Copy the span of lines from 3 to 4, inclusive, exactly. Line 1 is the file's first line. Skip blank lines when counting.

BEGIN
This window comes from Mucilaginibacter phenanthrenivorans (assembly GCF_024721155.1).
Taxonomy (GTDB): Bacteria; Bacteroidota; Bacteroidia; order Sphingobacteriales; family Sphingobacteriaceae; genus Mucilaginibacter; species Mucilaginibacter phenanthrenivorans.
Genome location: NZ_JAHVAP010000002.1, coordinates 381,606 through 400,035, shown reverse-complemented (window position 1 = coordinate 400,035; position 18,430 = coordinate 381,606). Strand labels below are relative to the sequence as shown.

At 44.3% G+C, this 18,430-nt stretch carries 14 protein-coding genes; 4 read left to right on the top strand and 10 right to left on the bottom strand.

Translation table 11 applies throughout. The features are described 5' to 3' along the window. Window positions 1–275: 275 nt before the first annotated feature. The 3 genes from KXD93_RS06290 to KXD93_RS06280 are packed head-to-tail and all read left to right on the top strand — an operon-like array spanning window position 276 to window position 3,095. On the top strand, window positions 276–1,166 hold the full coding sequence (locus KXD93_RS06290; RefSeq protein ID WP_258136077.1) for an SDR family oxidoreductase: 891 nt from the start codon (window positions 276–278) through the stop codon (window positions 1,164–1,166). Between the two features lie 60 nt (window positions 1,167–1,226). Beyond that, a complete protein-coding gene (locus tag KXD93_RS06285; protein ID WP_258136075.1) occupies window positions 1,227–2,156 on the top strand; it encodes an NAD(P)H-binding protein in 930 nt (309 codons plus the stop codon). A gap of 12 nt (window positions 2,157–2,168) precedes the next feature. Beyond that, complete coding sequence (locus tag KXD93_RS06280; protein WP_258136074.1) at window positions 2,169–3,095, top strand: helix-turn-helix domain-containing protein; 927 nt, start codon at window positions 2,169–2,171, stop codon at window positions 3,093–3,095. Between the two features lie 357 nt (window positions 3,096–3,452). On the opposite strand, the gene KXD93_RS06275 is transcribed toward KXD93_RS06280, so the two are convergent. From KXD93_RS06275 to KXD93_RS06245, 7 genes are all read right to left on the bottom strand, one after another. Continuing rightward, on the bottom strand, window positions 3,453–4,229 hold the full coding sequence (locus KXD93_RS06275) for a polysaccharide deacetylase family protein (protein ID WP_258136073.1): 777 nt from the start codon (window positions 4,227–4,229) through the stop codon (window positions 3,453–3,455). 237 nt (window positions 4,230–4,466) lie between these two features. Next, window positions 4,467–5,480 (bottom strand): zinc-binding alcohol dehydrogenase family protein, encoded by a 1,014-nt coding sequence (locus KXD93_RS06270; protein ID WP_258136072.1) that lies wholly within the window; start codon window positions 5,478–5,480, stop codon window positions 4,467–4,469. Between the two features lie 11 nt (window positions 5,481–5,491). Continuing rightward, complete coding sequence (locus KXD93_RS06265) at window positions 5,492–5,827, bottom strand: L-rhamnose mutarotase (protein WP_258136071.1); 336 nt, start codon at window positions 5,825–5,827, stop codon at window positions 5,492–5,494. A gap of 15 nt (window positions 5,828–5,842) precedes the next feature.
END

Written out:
Genome location: NZ_JAHVAP010000002.1, coordinates 381,606 through 400,035, shown reverse-complemented (window position 1 = coordinate 400,035; position 18,430 = coordinate 381,606). Strand labels below are relative to the sequence as shown.

At 44.3% G+C, this 18,430-nt stretch carries 14 protein-coding genes; 4 read left to right on the top strand and 10 right to left on the bottom strand.